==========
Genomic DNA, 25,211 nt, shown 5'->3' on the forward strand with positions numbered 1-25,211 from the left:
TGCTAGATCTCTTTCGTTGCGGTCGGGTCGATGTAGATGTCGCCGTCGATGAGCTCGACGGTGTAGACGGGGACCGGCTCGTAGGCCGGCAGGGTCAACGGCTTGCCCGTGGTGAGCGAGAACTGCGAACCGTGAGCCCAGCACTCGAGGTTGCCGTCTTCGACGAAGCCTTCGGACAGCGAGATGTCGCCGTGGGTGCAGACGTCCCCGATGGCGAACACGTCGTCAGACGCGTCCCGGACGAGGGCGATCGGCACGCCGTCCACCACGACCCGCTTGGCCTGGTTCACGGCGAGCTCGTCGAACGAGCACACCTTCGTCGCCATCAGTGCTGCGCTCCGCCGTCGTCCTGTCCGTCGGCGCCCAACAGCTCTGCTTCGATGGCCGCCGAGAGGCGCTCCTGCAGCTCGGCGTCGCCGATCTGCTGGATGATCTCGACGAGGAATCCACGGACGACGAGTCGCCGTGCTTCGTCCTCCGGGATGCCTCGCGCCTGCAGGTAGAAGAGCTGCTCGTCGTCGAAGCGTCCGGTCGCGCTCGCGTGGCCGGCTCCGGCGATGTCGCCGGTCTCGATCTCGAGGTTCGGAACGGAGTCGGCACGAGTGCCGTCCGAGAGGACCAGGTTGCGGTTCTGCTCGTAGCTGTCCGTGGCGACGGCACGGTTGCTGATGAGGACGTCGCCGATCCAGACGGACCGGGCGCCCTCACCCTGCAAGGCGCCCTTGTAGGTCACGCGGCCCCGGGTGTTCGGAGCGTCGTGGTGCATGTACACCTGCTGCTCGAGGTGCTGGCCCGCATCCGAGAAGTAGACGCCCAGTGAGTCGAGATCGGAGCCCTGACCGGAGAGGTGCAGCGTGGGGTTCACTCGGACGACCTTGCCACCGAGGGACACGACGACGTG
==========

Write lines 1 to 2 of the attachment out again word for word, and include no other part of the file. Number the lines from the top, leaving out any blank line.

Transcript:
Genomic DNA, 25,211 nt, shown 5'->3' on the forward strand with positions numbered 1-25,211 from the left:
TGCTAGATCTCTTTCGTTGCGGTCGGGTCGATGTAGATGTCGCCGTCGATGAGCTCGACGGTGTAGACGGGGACCGGCTCGTAGGCCGGCAGGGTCAACGGCTTGCCCGTGGTGAGCGAGAACTGCGAACCGTGAGCCCAGCACTCGAGGTTGCCGTCTTCGACGAAGCCTTCGGACAGCGAGATGTCGCCGTGGGTGCAGACGTCCCCGATGGCGAACACGTCGTCAGACGCGTCCCGGACGAGGGCGATCGGCACGCCGTCCACCACGACCCGCTTGGCCTGGTTCACGGCGAGCTCGTCGAACGAGCACACCTTCGTCGCCATCAGTGCTGCGCTCCGCCGTCGTCCTGTCCGTCGGCGCCCAACAGCTCTGCTTCGATGGCCGCCGAGAGGCGCTCCTGCAGCTCGGCGTCGCCGATCTGCTGGATGATCTCGACGAGGAATCCACGGACGACGAGTCGCCGTGCTTCGTCCTCCGGGATGCCTCGCGCCTGCAGGTAGAAGAGCTGCTCGTCGTCGAAGCGTCCGGTCGCGCTCGCGTGGCCGGCTCCGGCGATGTCGCCGGTCTCGATCTCGAGGTTCGGAACGGAGTCGGCACGAGTGCCGTCCGAGAGGACCAGGTTGCGGTTCTGCTCGTAGCTGTCCGTGGCGACGGCACGGTTGCTGATGAGGACGTCGCCGATCCAGACGGACCGGGCGCCCTCACCCTGCAAGGCGCCCTTGTAGGTCACGCGGCCCCGGGTGTTCGGAGCGTCGTGGTGCATGTACACCTGCTGCTCGAGGTGCTGGCCCGCATCCGAGAAGTAGACGCCCAGTGAGTCGAGATCGGAGCCCTGACCGGAGAGGTGCAGCGTGGGGTTCACTCGGACGACCTTGCCACCGAGGGACACGACGACGTG